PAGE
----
The invention is based on the object of designing a medical imaging system and a method of the type mentioned at the outset such that optimum prediction for compression takes place.
The invention achieves the object for the system by virtue of the evaluation apparatus for physiological, periodic data determining the repetition rate thereof, with the imaging system having an encoding apparatus for the image data for the purpose of compression on the basis of the method of prediction, and the encoding apparatus being connected to the evaluation apparatus, which controls the latter such that the prediction is matched dynamically to the period length of the physiological data. The use of the information from the ECG signal, for example, for the purpose of compressing the original material provides a dynamic frame rate and also the opportunity to control the dependencies of the prediction such that a minimal memory requirement is obtained without loss of data.
It has been found to be advantageous if the evaluation apparatus controls the encoding apparatus such
that the images in the first period of the physiological data are compressed using prediction of the subsequent frame from the directly preceding frame, and
that the images in the subsequent periods of the physiological data are compressed using prediction of the subsequent frame from the corresponding frame in the preceding periods of the physiological data.
in the steady state of the encoding apparatus
Advantageously, the encoding apparatus may have a memory for examination images with a capacity of at least one period length of the physiological data, which may be a ring buffer, for example.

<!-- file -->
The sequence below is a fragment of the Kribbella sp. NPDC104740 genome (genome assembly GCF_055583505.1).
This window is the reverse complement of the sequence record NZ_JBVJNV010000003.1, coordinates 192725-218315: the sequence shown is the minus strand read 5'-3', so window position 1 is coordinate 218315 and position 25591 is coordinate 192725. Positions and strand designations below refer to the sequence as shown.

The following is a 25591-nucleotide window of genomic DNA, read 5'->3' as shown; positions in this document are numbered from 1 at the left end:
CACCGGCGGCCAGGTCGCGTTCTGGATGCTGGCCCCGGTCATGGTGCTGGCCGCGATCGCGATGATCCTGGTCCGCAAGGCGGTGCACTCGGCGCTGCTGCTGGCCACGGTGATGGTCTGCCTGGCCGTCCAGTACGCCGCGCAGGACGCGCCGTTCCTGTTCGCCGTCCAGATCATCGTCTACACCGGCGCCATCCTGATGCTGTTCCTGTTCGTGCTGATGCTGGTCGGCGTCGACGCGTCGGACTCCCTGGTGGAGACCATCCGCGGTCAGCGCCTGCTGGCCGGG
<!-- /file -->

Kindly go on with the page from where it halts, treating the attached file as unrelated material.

Alternatively, the evaluation apparatus may be an ECG evaluation apparatus which determines the heartbeat period using ECG electrodes, or may be connected to respiration sensors which detect the breathing period.
The invention achieves the object by means of a method for compressing continuous image data from successive medical examination images on the basis of the method of prediction, which can be controlled on the basis of physiological data such that a dynamic frame rate which is dependent on the period length of the physiological data is obtained.
Advantageously, the physiological data may be derived from the ECG signal and/or from the breathing.
It has been found to be advantageous if
the images in the first heartbeat period are compressed using prediction of the subsequent frame from the directly preceding frame, and
the images are compressed in the steady state of the encoding apparatus using prediction of the subsequent frame from the corresponding frame in the preceding heartbeat period.
The invention is explained in more detail below using exemplary embodiments which are shown in the drawing, in which: